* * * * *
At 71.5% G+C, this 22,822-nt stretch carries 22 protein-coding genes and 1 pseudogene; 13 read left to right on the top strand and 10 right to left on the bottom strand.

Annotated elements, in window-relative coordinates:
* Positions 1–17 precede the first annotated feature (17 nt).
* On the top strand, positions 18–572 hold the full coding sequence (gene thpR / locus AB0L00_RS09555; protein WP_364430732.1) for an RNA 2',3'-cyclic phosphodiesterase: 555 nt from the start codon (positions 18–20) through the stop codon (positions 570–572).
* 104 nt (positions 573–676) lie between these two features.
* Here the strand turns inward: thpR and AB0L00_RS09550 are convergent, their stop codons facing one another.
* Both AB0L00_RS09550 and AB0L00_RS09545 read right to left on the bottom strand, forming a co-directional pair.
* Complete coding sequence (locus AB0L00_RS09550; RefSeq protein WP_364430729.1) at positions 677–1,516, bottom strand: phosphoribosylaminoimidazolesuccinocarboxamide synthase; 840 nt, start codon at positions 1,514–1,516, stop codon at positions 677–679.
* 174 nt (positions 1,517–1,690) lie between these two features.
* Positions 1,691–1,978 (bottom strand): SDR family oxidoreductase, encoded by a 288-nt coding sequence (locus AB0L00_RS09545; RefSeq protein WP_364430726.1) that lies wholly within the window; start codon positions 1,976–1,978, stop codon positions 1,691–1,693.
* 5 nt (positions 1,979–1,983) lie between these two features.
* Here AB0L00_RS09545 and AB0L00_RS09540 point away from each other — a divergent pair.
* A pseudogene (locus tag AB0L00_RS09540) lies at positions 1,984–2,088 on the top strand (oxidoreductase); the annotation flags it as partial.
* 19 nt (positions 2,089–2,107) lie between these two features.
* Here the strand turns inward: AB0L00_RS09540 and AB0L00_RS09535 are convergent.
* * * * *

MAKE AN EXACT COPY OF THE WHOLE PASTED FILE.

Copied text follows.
At 71.5% G+C, this 22,822-nt stretch carries 22 protein-coding genes and 1 pseudogene; 13 read left to right on the top strand and 10 right to left on the bottom strand.

Annotated elements, in window-relative coordinates:
* Positions 1–17 precede the first annotated feature (17 nt).
* On the top strand, positions 18–572 hold the full coding sequence (gene thpR / locus AB0L00_RS09555; protein WP_364430732.1) for an RNA 2',3'-cyclic phosphodiesterase: 555 nt from the start codon (positions 18–20) through the stop codon (positions 570–572).
* 104 nt (positions 573–676) lie between these two features.
* Here the strand turns inward: thpR and AB0L00_RS09550 are convergent, their stop codons facing one another.
* Both AB0L00_RS09550 and AB0L00_RS09545 read right to left on the bottom strand, forming a co-directional pair.
* Complete coding sequence (locus AB0L00_RS09550; RefSeq protein WP_364430729.1) at positions 677–1,516, bottom strand: phosphoribosylaminoimidazolesuccinocarboxamide synthase; 840 nt, start codon at positions 1,514–1,516, stop codon at positions 677–679.
* 174 nt (positions 1,517–1,690) lie between these two features.
* Positions 1,691–1,978 (bottom strand): SDR family oxidoreductase, encoded by a 288-nt coding sequence (locus AB0L00_RS09545; RefSeq protein WP_364430726.1) that lies wholly within the window; start codon positions 1,976–1,978, stop codon positions 1,691–1,693.
* 5 nt (positions 1,979–1,983) lie between these two features.
* Here AB0L00_RS09545 and AB0L00_RS09540 point away from each other — a divergent pair.
* A pseudogene (locus tag AB0L00_RS09540) lies at positions 1,984–2,088 on the top strand (oxidoreductase); the annotation flags it as partial.
* 19 nt (positions 2,089–2,107) lie between these two features.
* Here the strand turns inward: AB0L00_RS09540 and AB0L00_RS09535 are convergent.